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30 year old railway computers take a byte out of the past

001Melbourne's train network is still run by a vintage computer system that was rolled out in 1982, two years before Apple released its first Mac.

The system, called Metrol, has been the technological nerve centre for Melbourne's rail network for more than three decades, running custom-made software that is badly outmoded. A series of delays have set back the planned replacement of the train control centre by more than two decades.

From opposition, Terry Mulder called Metrol ''a sad Labor tale of delay and rapidly mounting bills'', but as Minister for Public Transport he has overseen an additional blowout in its completion date of almost two years.

But Metrol's time is almost up. Public Transport Victoria plans to pull its plug by the end of this year.

Its $88 million replacement, called the Train Control and Monitoring System, has been given a trial four times, on quieter Sunday timetables. It has not yet been put through the rigours of a busier weekday timetable.

Metrol directs all Metro and V/Line trains in Melbourne's inner-city rail corridors, controlling many of the network's points and signals. If it were to fail, even briefly, all trains would soon grind to a halt, with potentially dangerous consequences.

A plan to overhaul Metrol was announced in 1999 by the former Labor government, but its 2001 target passed without progress. Two years later, the Australian Transport Safety Bureau partly blamed Metrol for a runaway Broadmeadows-line train crash.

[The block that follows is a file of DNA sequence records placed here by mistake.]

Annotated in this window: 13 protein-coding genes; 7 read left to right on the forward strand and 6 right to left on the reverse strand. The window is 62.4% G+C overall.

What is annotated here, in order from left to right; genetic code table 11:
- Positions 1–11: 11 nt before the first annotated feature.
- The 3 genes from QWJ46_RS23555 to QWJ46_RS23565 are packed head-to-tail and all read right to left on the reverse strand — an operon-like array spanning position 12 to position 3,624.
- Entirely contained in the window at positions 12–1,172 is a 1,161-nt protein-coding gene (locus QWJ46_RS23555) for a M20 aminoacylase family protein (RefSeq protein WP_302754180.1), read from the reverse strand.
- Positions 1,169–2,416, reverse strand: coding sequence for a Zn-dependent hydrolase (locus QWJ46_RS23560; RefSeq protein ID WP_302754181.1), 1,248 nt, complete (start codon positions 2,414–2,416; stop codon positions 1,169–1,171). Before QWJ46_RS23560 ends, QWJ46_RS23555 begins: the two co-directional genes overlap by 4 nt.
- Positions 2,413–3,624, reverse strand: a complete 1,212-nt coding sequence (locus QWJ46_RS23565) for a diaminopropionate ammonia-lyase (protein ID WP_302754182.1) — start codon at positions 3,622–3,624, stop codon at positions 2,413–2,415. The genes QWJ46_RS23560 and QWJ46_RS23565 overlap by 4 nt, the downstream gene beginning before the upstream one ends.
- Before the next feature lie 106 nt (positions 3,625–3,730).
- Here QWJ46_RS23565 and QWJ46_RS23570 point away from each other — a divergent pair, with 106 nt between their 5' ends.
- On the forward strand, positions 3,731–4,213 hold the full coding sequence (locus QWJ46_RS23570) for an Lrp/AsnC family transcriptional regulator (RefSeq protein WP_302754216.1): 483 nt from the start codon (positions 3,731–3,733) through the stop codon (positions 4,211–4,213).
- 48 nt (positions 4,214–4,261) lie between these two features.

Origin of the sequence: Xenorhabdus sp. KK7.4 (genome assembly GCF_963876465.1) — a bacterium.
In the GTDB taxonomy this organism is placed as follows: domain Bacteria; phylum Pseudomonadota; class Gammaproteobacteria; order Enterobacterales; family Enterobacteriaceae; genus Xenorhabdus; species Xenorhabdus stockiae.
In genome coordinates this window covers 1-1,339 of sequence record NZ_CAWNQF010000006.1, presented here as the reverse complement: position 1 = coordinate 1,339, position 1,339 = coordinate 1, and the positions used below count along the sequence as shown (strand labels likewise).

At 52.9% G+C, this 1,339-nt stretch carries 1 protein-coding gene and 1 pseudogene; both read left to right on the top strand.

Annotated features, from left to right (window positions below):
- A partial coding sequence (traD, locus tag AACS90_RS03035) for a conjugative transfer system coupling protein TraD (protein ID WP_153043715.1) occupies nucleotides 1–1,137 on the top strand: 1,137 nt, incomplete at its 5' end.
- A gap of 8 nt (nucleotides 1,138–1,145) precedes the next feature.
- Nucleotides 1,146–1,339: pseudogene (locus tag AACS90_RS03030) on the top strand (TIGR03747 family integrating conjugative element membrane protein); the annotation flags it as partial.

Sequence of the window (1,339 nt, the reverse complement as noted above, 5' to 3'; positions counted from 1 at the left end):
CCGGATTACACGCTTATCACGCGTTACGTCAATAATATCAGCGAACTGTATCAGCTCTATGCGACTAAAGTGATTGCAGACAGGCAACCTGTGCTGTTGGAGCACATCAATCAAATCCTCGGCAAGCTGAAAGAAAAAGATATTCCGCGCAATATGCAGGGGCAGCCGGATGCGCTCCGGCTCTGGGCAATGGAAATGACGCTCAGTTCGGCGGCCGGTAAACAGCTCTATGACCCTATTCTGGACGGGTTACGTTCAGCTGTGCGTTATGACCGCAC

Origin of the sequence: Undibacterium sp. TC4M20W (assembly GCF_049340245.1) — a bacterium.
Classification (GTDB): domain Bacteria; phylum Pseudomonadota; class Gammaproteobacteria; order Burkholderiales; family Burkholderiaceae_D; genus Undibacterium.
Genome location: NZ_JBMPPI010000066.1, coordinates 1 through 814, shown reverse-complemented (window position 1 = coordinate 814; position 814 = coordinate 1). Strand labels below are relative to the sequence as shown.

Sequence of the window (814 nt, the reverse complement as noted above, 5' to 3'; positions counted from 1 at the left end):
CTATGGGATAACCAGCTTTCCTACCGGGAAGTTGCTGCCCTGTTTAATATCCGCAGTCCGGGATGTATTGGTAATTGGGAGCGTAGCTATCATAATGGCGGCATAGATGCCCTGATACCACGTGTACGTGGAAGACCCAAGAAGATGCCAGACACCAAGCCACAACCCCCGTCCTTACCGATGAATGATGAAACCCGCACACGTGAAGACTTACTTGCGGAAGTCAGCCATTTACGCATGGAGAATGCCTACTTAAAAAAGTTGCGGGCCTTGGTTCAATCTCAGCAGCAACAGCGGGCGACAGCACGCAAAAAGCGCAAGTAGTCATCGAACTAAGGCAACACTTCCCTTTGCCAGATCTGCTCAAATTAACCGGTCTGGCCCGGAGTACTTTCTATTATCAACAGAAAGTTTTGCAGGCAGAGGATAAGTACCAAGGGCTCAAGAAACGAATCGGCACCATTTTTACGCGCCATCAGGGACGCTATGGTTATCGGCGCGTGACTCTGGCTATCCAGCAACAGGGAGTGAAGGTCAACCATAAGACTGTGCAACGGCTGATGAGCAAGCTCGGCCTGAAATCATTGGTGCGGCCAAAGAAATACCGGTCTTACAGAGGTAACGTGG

Once operational, the new system will help deliver an increase in timetabled services and dispatch train drivers more efficiently, improving reliability.

But about 45 per cent of the rail network is outside Metrol's range, so all trains cannot be monitored in real time.

Trevor Dobbyn, the president of the Rail, Tram and Bus Union, said it was disappointing Public Transport Victoria had failed to rid Melbourne's rail network of its ''black spots'', despite the project being years behind time.

But a Public Transport Victoria spokeswoman said the issue of black spots was a misnomer, and the network was fully and safely monitored. ''The scope of the Metrol replacement project is to monitor and control the same area of the metropolitan railway as the existing system, with improved interconnectivity with other systems that will help improve … service delivery,'' she said.


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